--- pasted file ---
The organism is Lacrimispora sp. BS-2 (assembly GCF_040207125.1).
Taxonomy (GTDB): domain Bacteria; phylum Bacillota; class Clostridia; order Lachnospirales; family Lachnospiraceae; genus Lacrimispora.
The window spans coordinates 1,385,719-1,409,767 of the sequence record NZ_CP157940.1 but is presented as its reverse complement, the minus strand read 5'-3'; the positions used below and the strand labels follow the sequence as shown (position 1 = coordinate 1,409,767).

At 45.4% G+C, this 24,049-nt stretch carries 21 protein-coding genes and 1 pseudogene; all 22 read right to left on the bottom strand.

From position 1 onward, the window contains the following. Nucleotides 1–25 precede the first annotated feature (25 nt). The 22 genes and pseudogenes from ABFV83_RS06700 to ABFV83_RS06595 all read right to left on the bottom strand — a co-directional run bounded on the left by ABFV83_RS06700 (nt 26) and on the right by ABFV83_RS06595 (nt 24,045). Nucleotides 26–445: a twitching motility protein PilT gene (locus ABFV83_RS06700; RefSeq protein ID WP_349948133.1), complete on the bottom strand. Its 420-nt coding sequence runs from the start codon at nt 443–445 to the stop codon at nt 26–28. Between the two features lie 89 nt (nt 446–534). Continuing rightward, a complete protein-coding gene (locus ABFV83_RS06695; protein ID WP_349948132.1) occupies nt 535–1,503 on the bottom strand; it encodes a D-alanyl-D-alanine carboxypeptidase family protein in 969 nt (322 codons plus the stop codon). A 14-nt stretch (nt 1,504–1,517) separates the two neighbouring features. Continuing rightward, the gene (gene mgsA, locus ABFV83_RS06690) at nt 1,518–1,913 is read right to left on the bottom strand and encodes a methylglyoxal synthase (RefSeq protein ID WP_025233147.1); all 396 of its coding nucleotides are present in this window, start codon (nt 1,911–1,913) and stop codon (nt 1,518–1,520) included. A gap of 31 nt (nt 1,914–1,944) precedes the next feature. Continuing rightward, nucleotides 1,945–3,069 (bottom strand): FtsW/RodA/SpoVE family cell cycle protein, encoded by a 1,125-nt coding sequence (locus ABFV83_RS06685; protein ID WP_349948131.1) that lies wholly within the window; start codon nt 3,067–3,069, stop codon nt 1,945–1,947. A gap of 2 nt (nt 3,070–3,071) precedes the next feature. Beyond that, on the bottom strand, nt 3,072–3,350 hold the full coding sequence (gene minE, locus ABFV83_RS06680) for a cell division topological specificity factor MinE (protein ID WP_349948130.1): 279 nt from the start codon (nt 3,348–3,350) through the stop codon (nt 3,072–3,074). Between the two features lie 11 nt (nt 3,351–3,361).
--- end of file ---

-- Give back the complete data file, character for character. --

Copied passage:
The organism is Lacrimispora sp. BS-2 (assembly GCF_040207125.1).
Taxonomy (GTDB): domain Bacteria; phylum Bacillota; class Clostridia; order Lachnospirales; family Lachnospiraceae; genus Lacrimispora.
The window spans coordinates 1,385,719-1,409,767 of the sequence record NZ_CP157940.1 but is presented as its reverse complement, the minus strand read 5'-3'; the positions used below and the strand labels follow the sequence as shown (position 1 = coordinate 1,409,767).

At 45.4% G+C, this 24,049-nt stretch carries 21 protein-coding genes and 1 pseudogene; all 22 read right to left on the bottom strand.

From position 1 onward, the window contains the following. Nucleotides 1–25 precede the first annotated feature (25 nt). The 22 genes and pseudogenes from ABFV83_RS06700 to ABFV83_RS06595 all read right to left on the bottom strand — a co-directional run bounded on the left by ABFV83_RS06700 (nt 26) and on the right by ABFV83_RS06595 (nt 24,045). Nucleotides 26–445: a twitching motility protein PilT gene (locus ABFV83_RS06700; RefSeq protein ID WP_349948133.1), complete on the bottom strand. Its 420-nt coding sequence runs from the start codon at nt 443–445 to the stop codon at nt 26–28. Between the two features lie 89 nt (nt 446–534). Continuing rightward, a complete protein-coding gene (locus ABFV83_RS06695; protein ID WP_349948132.1) occupies nt 535–1,503 on the bottom strand; it encodes a D-alanyl-D-alanine carboxypeptidase family protein in 969 nt (322 codons plus the stop codon). A 14-nt stretch (nt 1,504–1,517) separates the two neighbouring features. Continuing rightward, the gene (gene mgsA, locus ABFV83_RS06690) at nt 1,518–1,913 is read right to left on the bottom strand and encodes a methylglyoxal synthase (RefSeq protein ID WP_025233147.1); all 396 of its coding nucleotides are present in this window, start codon (nt 1,911–1,913) and stop codon (nt 1,518–1,520) included. A gap of 31 nt (nt 1,914–1,944) precedes the next feature. Continuing rightward, nucleotides 1,945–3,069 (bottom strand): FtsW/RodA/SpoVE family cell cycle protein, encoded by a 1,125-nt coding sequence (locus ABFV83_RS06685; protein ID WP_349948131.1) that lies wholly within the window; start codon nt 3,067–3,069, stop codon nt 1,945–1,947. A gap of 2 nt (nt 3,070–3,071) precedes the next feature. Beyond that, on the bottom strand, nt 3,072–3,350 hold the full coding sequence (gene minE, locus ABFV83_RS06680) for a cell division topological specificity factor MinE (protein ID WP_349948130.1): 279 nt from the start codon (nt 3,348–3,350) through the stop codon (nt 3,072–3,074). Between the two features lie 11 nt (nt 3,351–3,361).